In February of the year 2016, we asked multiple members of the networking community by the means of several mailing lists and personal correspondence. We got 16 responses to a short series of questions.
The first section was about priorities; from five options, respondents had to assign high/medium/low priority, while keeping at least one option on low priority. They also had the option to ask for one feature as free-form text.
We then asked them which language they would be willing to use to write line-rate packet-processing software:
|#||Crash free||Liveness||Worst time||Worst energy||Spec conf.||Other||Pure C99||Safe C99||Pure C++||Safe C++||Type/Mem-safe||Managed||Any, annotated|
|4||Medium||Low||Medium||Low||Low||High: Number of memory bus access, best case of CPU cycles, see MARS for CPU x86 modeling||x|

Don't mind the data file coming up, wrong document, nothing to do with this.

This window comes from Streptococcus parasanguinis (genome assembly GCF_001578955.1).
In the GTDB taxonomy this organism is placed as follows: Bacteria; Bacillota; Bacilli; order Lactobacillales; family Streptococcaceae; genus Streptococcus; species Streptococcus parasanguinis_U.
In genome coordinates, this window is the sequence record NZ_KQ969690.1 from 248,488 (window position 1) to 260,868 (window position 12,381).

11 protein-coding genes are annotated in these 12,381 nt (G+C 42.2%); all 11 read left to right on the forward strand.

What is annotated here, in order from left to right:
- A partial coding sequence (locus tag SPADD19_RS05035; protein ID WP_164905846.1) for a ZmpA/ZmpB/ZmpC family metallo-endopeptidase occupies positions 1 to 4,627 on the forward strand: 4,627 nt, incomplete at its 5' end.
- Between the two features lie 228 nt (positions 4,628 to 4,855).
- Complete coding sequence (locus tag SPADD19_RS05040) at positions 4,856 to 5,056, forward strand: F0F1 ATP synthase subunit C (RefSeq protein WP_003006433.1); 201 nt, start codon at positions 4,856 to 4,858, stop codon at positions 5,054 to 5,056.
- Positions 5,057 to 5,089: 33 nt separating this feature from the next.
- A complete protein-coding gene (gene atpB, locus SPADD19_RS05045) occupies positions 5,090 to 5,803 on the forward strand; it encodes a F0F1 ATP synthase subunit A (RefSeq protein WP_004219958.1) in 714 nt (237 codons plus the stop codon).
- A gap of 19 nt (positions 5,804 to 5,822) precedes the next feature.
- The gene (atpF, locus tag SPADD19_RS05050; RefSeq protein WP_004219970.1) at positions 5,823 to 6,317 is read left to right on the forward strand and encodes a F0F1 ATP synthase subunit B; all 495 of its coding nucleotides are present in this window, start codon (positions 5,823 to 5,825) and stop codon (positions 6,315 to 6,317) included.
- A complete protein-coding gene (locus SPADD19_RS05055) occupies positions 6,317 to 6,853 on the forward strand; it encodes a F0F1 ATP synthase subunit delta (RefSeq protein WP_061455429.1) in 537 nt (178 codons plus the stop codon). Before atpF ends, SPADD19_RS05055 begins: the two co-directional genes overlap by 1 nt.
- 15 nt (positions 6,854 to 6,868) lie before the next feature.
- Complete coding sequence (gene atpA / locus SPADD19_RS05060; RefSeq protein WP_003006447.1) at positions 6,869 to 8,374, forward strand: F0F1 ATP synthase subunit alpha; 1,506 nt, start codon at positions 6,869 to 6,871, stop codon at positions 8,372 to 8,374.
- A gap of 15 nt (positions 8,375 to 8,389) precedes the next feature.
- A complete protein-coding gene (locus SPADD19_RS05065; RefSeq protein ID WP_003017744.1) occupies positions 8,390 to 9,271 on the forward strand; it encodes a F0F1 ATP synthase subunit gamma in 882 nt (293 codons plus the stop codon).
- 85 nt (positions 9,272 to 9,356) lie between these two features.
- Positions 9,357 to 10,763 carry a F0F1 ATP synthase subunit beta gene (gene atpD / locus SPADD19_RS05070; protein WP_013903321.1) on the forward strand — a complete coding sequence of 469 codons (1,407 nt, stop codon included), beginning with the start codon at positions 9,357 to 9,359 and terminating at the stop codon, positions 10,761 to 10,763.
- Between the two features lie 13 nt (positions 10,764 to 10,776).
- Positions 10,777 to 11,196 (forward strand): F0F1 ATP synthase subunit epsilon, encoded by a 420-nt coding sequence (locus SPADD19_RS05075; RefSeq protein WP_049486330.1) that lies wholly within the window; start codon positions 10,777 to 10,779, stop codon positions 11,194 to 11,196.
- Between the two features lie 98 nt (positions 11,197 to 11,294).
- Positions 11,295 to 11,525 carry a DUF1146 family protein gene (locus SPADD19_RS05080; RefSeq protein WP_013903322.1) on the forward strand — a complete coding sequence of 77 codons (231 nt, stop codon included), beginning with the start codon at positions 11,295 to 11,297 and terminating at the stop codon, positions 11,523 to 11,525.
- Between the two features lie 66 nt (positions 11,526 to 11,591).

|5||Low||High||High||Medium||Low||Medium: Conformance to a feature set (e.g. IEEE dot1.q 2011 protocols). This may be the same as your earlier question regarding your spec. It was unclear.||x||x||x|
|7||High||High||Medium||Low||Low||Medium: Check for leaks of critical resources such as mbufs.||x||x|
|8||High||Low||High||Low||High||Medium: It would be useful to prove that the code does what is supposed to do (performs the intended packet transformation), but I guess this falls in the “correctness wrt a spec” category.||x||x||x||x|
|12||High||Medium||High||Low||Low||Medium: Not necessarily a new property, but I would like to have it extended to report on worst case performance, not necessarily as measured by the number of instructions. On a modern OOO core, the number of instructions is only a part of the picture considering stalls and other threads (hw or sw).||x||x|
|16||High||Medium||Low||Medium||High||High: Responsiveness to malicious use.||x||x||x|